Learn about one of London's most iconic landmarks with these facts about St. Paul's Cathedral
From state funerals to exciting art installations, St. Paul's Cathedral embraces tradition and innovation and remains a popular site for tourists. So, as one of the star attractions on The London Pass, here are a few facts about St. Paul's Cathedral to help you prepare for your visit.
St Paul's Cathedral is the fourth church to stand on the site
Dating all the way back to 604 AD, the land that St Paul's Cathedral stands upon has been consecrated ground for a very long time, with three different predecessors. The Great Fire of London in 1666 saw the Cathedral's previous iteration destroyed. Sir Christopher Wren, an architect instrumental in rebuilding the city, designed the version that exists today.
The dome is one of the largest in the world
Joining the likes of the Roman Pantheon, St Paul's Cathedral boasts one of the biggest domes in the world at 366 feet high. Scale hundreds of steps to the top and bask in the architecture - don't forget to spend some time in its famous Whispering Gallery on the way up.
The Whispering Gallery transmits the quietest whisper across the dome
Due to the specific design of the cathedral's dome, sound carries incredibly well across the Whispering Gallery - a walkway thirty metres up. Try it for yourself with a friend and see how quietly you can whisper to one another from the opposite sides.
Martin Luther King once gave a sermon at St Paul's Cathedral
In 1964, Martin Luther King was invited to speak by Canon John Collins. The congregation totalled over three thousand, all packed into the Cathedral. Aside from being an activist, Martin Luther King was also a Baptist minister and he spoke about three different approaches to life in a sermon now known as The Three Dimensions to a Complete Life.
St Paul's art collection spans different art periods, all the way up to the present day
Besides being a work of art in itself, St Paul's is home to many gorgeous pieces ranging different time periods. Henry Moore's Madonna and Child sculpture and the Victorian mosaics trailing the walls are accompanied by modern works such as Gerry Judah's thought-provoking white crosses and Ian Hamilton Finlay's neon piece L'étoile dans son étable de lumiere.
Sir Christopher Wren, the Cathedral's architect, was the first to be buried in its tombs
Interred in 1723, the prolific British architect was laid to rest in his own masterpiece. He was the first of numerous key figures to have the honour. The epitaph inscribed on his crypt reads: Lector, si monumentum requiris - which is Latin for 'If you seek his monument, look around'.
Many British famous figures are honoured in the Cathedral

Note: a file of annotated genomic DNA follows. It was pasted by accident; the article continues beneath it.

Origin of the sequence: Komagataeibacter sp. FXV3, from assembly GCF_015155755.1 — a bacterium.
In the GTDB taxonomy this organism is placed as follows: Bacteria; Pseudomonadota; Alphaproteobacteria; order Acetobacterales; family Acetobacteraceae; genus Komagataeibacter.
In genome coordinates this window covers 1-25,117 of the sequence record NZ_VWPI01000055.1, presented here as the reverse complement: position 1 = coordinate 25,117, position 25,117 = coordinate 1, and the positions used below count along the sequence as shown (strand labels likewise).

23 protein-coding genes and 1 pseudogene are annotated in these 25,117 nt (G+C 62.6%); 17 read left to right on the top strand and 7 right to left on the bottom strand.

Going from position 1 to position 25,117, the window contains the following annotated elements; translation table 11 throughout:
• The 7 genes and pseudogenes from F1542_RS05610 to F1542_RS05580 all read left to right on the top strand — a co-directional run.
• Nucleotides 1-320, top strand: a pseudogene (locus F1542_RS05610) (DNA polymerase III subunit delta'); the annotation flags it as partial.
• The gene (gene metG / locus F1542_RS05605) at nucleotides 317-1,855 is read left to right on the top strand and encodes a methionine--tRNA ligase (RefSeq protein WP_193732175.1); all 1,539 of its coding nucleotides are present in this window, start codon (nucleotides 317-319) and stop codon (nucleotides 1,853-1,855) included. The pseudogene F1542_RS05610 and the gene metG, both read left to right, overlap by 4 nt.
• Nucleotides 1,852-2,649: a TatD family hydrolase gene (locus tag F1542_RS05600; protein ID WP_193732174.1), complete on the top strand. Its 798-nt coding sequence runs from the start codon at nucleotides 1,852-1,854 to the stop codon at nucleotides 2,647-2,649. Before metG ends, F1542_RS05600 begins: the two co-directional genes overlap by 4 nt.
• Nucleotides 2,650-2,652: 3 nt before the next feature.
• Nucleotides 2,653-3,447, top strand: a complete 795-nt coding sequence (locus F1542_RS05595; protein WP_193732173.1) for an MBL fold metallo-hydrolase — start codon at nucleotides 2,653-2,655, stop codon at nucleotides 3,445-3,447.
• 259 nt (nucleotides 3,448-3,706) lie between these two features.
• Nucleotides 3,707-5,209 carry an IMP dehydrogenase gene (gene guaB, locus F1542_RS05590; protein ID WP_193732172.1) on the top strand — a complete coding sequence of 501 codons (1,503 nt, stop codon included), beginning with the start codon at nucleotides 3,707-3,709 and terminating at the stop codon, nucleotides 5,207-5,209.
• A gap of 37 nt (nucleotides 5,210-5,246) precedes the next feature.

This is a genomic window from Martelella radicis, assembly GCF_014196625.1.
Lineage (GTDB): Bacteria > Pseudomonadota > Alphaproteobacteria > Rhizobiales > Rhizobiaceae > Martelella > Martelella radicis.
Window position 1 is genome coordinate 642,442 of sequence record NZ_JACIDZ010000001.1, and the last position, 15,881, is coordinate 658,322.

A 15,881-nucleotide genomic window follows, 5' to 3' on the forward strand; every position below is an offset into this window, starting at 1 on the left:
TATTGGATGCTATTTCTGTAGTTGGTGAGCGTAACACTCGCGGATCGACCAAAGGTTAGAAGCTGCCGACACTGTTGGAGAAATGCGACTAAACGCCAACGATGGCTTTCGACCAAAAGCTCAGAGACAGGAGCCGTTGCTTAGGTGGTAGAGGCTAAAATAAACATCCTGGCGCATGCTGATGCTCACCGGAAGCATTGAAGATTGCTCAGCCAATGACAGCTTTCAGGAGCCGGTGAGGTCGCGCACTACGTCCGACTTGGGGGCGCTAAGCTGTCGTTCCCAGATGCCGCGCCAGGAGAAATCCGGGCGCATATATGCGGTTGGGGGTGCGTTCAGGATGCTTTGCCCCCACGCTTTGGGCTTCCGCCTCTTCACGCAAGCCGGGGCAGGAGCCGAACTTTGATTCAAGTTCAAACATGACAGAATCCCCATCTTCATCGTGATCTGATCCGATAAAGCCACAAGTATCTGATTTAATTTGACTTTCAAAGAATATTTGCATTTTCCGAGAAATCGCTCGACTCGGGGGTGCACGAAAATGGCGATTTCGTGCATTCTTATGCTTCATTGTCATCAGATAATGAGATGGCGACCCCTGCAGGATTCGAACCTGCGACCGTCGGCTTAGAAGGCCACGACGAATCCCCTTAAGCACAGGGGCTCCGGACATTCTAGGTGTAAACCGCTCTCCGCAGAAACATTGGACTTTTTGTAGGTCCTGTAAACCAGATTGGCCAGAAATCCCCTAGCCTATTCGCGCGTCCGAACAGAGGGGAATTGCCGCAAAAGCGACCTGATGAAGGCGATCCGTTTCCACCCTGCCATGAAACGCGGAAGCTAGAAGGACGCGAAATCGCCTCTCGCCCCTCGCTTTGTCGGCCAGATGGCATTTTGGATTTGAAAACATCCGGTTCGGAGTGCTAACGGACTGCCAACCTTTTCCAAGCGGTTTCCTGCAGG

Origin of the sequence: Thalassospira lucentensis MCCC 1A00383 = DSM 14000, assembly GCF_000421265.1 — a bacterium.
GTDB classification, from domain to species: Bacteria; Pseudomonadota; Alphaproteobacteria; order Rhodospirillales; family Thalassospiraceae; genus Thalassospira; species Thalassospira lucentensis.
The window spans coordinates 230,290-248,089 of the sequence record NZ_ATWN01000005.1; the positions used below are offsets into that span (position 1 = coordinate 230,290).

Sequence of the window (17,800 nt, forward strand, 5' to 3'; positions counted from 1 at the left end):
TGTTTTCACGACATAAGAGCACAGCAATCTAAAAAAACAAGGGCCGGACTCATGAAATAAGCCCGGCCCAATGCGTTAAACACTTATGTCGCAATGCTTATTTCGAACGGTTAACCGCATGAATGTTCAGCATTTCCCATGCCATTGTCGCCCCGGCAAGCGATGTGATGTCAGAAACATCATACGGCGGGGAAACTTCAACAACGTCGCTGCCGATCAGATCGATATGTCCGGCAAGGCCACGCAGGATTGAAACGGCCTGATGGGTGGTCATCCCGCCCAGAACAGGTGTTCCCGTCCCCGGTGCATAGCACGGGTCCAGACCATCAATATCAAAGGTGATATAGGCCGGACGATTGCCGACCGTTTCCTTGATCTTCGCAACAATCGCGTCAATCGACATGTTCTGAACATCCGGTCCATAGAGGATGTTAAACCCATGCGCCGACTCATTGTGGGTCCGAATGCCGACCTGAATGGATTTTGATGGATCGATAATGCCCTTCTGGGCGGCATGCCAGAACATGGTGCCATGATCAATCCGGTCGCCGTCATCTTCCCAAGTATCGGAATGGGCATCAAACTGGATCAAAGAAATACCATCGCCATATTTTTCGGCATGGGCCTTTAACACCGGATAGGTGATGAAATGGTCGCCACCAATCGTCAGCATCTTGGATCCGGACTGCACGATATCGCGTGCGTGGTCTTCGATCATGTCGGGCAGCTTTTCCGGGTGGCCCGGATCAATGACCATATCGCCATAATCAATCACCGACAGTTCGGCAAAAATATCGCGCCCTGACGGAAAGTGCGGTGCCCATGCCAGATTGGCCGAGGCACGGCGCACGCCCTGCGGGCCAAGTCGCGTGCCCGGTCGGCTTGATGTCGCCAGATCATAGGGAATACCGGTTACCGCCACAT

A burial, memorial or funeral in St. Paul's still remains the highest national honour. Many artists, writers, politicians, humanitarians and more have been granted this prestige. The list includes John Donne, Florence Nightingale, William Blake and Sir Alexander Fleming, who all have celebratory monuments. Prime ministers Winston Churchill and more recently Margaret Thatcher have had funeral services held here. St Paul's naturally receives comparisons to Westminster Abbey in the burials area with both boasting famous historical names, though both attractions have their differences overall.
St Paul's Cathedral has captured the imagination of artists and filmmakers worldwide
No credible list of facts about St.Paul's Cathedral would be complete without talking about its inspiration on the masses. Depicted in artworks by famed artists such as Canaletto, Daubigny, Signac and Derain, St Paul's Cathedral has been a source of artistic inspiration since its construction. The Cathedral has also been featured in movies. Lawrence of Arabia, Harry Potter and the Prisoner of Azkaban, Sherlock Holmes and Thor: The Dark World show the monument in all its glory. There's no better proof that it's an instantly recognisable icon of British heritage.
Suffragettes planned to blow up the Bishop's throne in St Paul back in 1913
In an attempt to raise awareness for equal voting rights, suffragettes planted a battery-powered bomb underneath the bishop's throne. Luckily for the Cathedral, the faulty bomb failed to go off. But sadly for women, there was no female vote until 1918. Voting equality took even longer to push through, and was only introduced in 1928.
St Paul's Cathedral hosts rotating art installations
The likes of Yoko Ono, Rebecca Horn, Anthony Gormley and more have had their works featured in St Paul's Cathedral. From a scientific collaboration with Swarovski in 2011-2012 to strings of ropes mimicking rays of light, there's a list of current and previous installations on their site here.
Not quite done with facts about St. Paul's Cathedral? Why not find out more about its architect, Sir Christopher Wren.
Or if you have always been curious about who is buried at Westminster Abbey, read our informative post about the famous dignitaries who call it home.